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Sustainable Towns And Transport Proposals Part 1

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Here I'm going to put my neck on the line and suggest a series of proposals that will be rather controversial, as many of them contradict conventional ways of thinking. But I strongly believe that they should be challenged, since although many of their aims are good, they seek to achieve said aims in unnecessarily negative ways.

[b]1. Encourage a more sustainable/balanced transport system by aiming to turn cars into more of a recreational thing, promoting the use of alternatives for point-to-point journeys.[/b]

This certainly goes against conventional thinking, but think about it, the advantages of private transport aren't the "getting from A to B" but mainly the spontaneity and the sense of freedom, and certain social benefits, such as taking people for trips out and going to visit people. The only reasons why a lot of people "need" to drive for work is because there aren't enough initiatives for alternatives, including working from home, pooling schemes (think of how workplaces could implement voluntary schemes similar to the school buses that are used in some secondary schools for instance, and the European Union's recent sustainability manifesto has various interesting ideas on how smaller-scale forms of public transport can be developed). Some people enjoy driving, but others find it a chore but feel that they "have" to drive. It surely, thus, makes sense to try to reduce overall car use by removing the drivers who find it a chore, reducing car use without negating its benefits, and thus making it better for everyone. This approach also encourages an emphasis on improving alternatives to the car, a positive approach aimed at giving a sustainable transport system at a high level.

At the same time we can promote initiatives for cleaner vehicles, while discouraging excessive consumption through taxes on fuel consumption, and compensate the traditionally disadvantaged groups, e.g. with fuel tax breaks for people registered as living in rural areas. I consider this to be compatible with the European Union's ambitious proposal of phasing out petrol-driven cars in cities by 2050.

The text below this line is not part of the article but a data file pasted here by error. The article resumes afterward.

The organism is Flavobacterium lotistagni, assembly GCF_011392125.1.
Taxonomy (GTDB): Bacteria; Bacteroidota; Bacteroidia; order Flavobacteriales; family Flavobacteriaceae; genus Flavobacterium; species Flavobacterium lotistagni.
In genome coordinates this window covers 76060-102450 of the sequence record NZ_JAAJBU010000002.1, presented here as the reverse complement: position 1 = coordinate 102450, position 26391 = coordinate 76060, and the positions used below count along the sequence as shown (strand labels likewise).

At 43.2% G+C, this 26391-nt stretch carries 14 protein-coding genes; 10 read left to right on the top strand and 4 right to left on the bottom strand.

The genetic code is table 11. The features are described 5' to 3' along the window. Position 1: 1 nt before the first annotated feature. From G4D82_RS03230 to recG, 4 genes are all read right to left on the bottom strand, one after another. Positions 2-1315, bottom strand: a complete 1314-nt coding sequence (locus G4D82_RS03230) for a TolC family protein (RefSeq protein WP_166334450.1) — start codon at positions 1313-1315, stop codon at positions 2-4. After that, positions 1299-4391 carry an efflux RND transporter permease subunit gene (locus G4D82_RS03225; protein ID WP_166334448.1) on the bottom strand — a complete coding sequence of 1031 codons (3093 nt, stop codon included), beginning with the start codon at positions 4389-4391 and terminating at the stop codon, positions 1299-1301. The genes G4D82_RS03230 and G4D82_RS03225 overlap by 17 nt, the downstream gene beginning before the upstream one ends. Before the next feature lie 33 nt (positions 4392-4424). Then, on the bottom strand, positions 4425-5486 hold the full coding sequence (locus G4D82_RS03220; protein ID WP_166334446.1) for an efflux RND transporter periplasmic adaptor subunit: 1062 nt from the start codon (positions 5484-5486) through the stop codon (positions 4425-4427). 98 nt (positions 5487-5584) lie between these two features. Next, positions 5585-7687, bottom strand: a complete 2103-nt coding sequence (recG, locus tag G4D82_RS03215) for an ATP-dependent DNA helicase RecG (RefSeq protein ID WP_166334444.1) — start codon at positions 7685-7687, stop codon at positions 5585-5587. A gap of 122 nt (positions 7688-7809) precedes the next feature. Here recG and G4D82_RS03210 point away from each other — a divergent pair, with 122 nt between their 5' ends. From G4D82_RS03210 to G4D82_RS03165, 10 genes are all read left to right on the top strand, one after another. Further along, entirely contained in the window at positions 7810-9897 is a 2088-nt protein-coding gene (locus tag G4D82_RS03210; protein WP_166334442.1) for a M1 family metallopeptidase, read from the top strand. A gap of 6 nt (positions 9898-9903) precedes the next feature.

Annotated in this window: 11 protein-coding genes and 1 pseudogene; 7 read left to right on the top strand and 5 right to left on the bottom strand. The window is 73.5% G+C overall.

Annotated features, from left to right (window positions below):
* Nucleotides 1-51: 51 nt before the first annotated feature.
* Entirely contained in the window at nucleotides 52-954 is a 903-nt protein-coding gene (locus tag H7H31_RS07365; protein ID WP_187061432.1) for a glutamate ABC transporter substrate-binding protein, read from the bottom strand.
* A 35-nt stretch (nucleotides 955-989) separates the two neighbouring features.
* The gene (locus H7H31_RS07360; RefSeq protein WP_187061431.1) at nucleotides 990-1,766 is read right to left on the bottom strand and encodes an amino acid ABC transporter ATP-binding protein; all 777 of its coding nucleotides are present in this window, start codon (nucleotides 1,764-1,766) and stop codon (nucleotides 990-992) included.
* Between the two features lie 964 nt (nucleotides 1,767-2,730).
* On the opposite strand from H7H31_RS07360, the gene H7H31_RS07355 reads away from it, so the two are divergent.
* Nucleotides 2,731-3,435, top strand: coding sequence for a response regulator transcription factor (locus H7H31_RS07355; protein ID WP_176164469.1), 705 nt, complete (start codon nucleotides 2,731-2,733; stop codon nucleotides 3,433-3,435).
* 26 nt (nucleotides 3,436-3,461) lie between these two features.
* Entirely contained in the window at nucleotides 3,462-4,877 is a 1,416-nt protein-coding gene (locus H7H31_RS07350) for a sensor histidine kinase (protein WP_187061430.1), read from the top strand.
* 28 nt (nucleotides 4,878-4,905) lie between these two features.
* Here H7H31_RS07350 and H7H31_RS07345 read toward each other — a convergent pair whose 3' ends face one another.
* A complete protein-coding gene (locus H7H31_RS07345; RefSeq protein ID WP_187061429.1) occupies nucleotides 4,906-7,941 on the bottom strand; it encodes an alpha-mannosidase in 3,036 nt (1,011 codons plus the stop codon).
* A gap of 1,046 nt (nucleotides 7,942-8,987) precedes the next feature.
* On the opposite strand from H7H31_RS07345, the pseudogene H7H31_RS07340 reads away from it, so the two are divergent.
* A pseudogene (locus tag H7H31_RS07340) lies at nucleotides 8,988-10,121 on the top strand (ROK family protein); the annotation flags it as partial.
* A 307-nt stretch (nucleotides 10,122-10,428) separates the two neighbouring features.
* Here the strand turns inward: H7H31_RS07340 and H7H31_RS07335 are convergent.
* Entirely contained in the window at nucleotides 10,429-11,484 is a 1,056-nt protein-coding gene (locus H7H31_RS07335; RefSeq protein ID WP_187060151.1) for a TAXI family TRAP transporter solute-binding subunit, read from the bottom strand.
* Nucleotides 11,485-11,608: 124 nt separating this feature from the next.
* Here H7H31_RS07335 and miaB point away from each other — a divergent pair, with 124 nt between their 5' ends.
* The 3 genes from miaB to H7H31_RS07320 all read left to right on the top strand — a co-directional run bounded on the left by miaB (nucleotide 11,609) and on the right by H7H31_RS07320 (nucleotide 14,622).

In contrast, today's mainstream policies of traffic calming, reducing speed limits etc. will have the opposite effect- they will negate the main advantages of cars, phase out social-recreational car use, and leave us in a situation where people continue to drive but everybody sees it as a chore, and if they do achieve a sustainable, balanced transport system (which is by no means certain) it will be based on the lowest common denominator.

[b]2. Ideas for promoting walking and cycling.[/b]
I am in favour of segregated cycle facilities provided that they are thoughtfully laid out rather than just bunged in to be "seen to be doing something" (as haphazard segregated facilities don't really succeed in encouraging cycling and actually cause more accidents). Environmentalists usually dismiss this idea as "giving in to motorists" but it's not about that, it's about giving them an alternative. I agree with the Highway Code's stance that use of segregated cycle facilities should be encouoraged but not made compulsory, i.e. cyclists should still be allowed to use the roads if they wish. I also think dedicated cycle lanes, rather than shared cycle/pedestrian lanes, are more effective and less likely to lead to increases in accidents. At the same time, we should encourage more respect between drivers and cyclists who are using the roads together.

I am in favour of [i]selective[/i] use of "home zones" with low speed limits, cobbled streets etc, the aim being to create communal areas where people can congregate without being subjected to heavy traffic, play out in the streets etc. The idea is that, when combined with a network of relatively high-speed roads around towns, "through-traffic" is directed, through a carrot-and-stick mechanism, out of those areas and into the high-speed roads.

In contrast the wholesale application of low speed limits and traffic calming will largely lose that benefit as using major routes won't be significantly more attractive to drivers than taking shortcuts through "home zones". Instead, in my opinion, that agenda (such as the blanket 20mph limits in Norwich) is mainly about discouraging social-recreational car use, and will have numerous negative side-effects such as longer bus journeys and potential for increased traffic volumes (due to increased journey times).

The blog will get too long if I go onto sections 3 and 4 here, these will be urban planning and road safety respectively, and will be covered in the next blog.
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